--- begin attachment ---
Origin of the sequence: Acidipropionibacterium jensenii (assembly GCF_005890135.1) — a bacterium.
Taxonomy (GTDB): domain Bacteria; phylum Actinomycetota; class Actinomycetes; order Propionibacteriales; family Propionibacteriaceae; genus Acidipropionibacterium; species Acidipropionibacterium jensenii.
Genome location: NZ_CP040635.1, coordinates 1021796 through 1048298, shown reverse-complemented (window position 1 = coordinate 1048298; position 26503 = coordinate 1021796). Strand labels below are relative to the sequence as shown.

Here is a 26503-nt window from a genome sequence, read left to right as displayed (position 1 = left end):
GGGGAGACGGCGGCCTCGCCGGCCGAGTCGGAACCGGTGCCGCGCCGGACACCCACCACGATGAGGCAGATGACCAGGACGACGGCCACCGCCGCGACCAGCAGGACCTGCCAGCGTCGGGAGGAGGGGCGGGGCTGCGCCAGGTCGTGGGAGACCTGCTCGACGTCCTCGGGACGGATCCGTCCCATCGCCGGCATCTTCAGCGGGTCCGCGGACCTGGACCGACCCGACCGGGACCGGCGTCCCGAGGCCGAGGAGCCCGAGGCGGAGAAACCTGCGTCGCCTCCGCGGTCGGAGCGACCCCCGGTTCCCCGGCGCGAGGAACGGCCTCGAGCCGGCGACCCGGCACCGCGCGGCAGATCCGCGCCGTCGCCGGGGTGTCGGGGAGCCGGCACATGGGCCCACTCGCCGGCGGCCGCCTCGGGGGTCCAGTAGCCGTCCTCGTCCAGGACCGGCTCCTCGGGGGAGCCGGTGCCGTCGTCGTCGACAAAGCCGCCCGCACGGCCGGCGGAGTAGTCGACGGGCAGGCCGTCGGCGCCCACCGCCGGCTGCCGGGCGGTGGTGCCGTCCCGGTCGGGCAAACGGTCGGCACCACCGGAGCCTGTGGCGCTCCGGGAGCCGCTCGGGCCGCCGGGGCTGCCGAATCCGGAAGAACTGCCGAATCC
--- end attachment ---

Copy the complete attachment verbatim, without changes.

Origin of the sequence: Acidipropionibacterium jensenii (assembly GCF_005890135.1) — a bacterium.
Taxonomy (GTDB): domain Bacteria; phylum Actinomycetota; class Actinomycetes; order Propionibacteriales; family Propionibacteriaceae; genus Acidipropionibacterium; species Acidipropionibacterium jensenii.
Genome location: NZ_CP040635.1, coordinates 1021796 through 1048298, shown reverse-complemented (window position 1 = coordinate 1048298; position 26503 = coordinate 1021796). Strand labels below are relative to the sequence as shown.

Here is a 26503-nt window from a genome sequence, read left to right as displayed (position 1 = left end):
GGGGAGACGGCGGCCTCGCCGGCCGAGTCGGAACCGGTGCCGCGCCGGACACCCACCACGATGAGGCAGATGACCAGGACGACGGCCACCGCCGCGACCAGCAGGACCTGCCAGCGTCGGGAGGAGGGGCGGGGCTGCGCCAGGTCGTGGGAGACCTGCTCGACGTCCTCGGGACGGATCCGTCCCATCGCCGGCATCTTCAGCGGGTCCGCGGACCTGGACCGACCCGACCGGGACCGGCGTCCCGAGGCCGAGGAGCCCGAGGCGGAGAAACCTGCGTCGCCTCCGCGGTCGGAGCGACCCCCGGTTCCCCGGCGCGAGGAACGGCCTCGAGCCGGCGACCCGGCACCGCGCGGCAGATCCGCGCCGTCGCCGGGGTGTCGGGGAGCCGGCACATGGGCCCACTCGCCGGCGGCCGCCTCGGGGGTCCAGTAGCCGTCCTCGTCCAGGACCGGCTCCTCGGGGGAGCCGGTGCCGTCGTCGTCGACAAAGCCGCCCGCACGGCCGGCGGAGTAGTCGACGGGCAGGCCGTCGGCGCCCACCGCCGGCTGCCGGGCGGTGGTGCCGTCCCGGTCGGGCAAACGGTCGGCACCACCGGAGCCTGTGGCGCTCCGGGAGCCGCTCGGGCCGCCGGGGCTGCCGAATCCGGAAGAACTGCCGAATCC